How to cope with a sloping garden - ALDA Landscapes

Sloping Garden Landscaping IDEAS

Ideas / December 12, 2012

A Birmingham, Ala., couple couldn’t believe their luck when a larger townhome down the street came up for sale. Before moving, they wanted to have both the new front yard and new backyard redesigned and landscape plans drawn. The busy professional couple were not gardeners, so low maintenance was a priority. They wanted year-round good looks, so evergreens were sure to be part of the solution.

In the front yard, previous owners had taken the shrubs with them, leaving only a dogwood tree, small pane of grass, sidewalk, driveway and mailbox — practically an empty slate.

Alongside the driveway, a line of evergreen holly, Ilex crenata ‘Soft Touch’ (zones 5-9), was chosen. Growing only 2 to 3 feet tall and wide, it will not interfere with passengers getting out of cars, will need no pruning, yet separate their front yard from the neighbor’s. At the beginning of this low hedge, behind the mailbox, a specimen of Calamagrostis x acutilfora ‘Karl Foerster’is planned for interest.

After having been presented with a plan for retaining an existing dogwood, adding camellias as foundation plants under the front window, and soft touch holly to border the driveway, the owners decided they wanted more privacy and something different from the rest of the townhomes on their street. They retained the services of an interior designer and had a patio of precast pavers built across the front of the townhome with a low wall on two sides. This created a place for the owners to relax sheltered by the house from the hot afternoon sun. They insured their privacy with a row of closely planted arborvitae across the front and along one side the patio. They kept the camellias as foundation plants. Along the driveway bordering the neighbor, the owners chose to plant taller oakleaf and Mary Nell hollies rather than lower soft touch holly and the ornamental grass.

The backyard would be more of a challenge because the developer had used a bulldozer to scrape the building site out of a steep hill of chert. There were no surviving plants and only thin soil on that hillside. At the top of the hill along the property line was a chainlink fence. An existing 25’x 25’ wooden deck extended from the house. The only hardscape was an existing deck. The owners’ intention was to replace the existing deck flooring and try to make the steep, scarred chert slope look presentable.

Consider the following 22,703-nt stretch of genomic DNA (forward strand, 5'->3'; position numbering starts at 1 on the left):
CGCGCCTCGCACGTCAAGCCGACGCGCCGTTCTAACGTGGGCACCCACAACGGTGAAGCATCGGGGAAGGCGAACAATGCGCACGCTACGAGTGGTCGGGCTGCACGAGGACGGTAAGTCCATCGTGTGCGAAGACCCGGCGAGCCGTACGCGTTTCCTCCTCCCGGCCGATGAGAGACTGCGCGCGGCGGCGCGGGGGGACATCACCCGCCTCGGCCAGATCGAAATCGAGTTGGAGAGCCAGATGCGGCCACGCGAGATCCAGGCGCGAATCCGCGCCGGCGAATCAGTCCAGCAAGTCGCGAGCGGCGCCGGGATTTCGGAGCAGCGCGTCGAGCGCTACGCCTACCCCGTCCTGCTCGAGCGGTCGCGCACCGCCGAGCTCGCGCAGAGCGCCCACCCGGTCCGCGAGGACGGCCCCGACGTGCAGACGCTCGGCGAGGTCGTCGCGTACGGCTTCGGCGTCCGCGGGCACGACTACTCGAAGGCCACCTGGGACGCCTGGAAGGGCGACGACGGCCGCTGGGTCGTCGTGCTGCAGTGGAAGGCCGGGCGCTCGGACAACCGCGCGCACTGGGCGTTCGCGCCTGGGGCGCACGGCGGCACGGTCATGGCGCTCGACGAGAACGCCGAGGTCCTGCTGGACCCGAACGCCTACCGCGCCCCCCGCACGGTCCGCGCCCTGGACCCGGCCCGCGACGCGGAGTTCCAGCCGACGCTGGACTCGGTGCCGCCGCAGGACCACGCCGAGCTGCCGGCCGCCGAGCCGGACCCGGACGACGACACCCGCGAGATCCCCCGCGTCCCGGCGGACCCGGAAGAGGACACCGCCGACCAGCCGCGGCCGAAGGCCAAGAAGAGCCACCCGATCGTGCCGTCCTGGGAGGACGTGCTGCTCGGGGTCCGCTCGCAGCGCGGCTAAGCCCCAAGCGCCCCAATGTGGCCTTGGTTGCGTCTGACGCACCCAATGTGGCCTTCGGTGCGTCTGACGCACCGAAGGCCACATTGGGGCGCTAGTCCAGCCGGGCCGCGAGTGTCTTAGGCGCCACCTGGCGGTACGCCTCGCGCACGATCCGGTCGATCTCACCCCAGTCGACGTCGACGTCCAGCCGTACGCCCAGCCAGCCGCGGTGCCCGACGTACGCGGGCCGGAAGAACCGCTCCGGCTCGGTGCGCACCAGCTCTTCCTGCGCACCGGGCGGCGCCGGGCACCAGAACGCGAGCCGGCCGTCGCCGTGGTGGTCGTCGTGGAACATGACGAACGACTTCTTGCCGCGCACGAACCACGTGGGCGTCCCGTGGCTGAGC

The owners decided to increase the deck space by eliminating the lower planting bed that bordered one half of the house. Now the multi-level deck stretches across the entire back of the townhome.

Tea olives were planted along the side and large hollies along the back property. Until the tea olives grow tall enough to insure privacy, the owners had a 6’ tall trellis of winter jasmine installed between the tea olives and the deck.

The owners originally specified they wanted the steep hillside next to the deck to have year round good looks from evergreens. However, they chose to replace the plan of three evergreen shrubs - gardenias, false cypress, and prostrate rosemary with two deciduous shrubs - Little Lime hydrangeas and snowball viburnum, and one evergreen – sasanqua camellias, covering the steep hillside.

The focal point, the Japanese maple, was shifted up the hill to make room for the deck extension. A dramatic weeping Japanese maple has been recommended for the area below the retaining wall to the right of the deck. This is a beautiful year-round tree, showing off its lovely bones in winter and delicate foliage during the other three seasons.

Source: www.diynetwork.com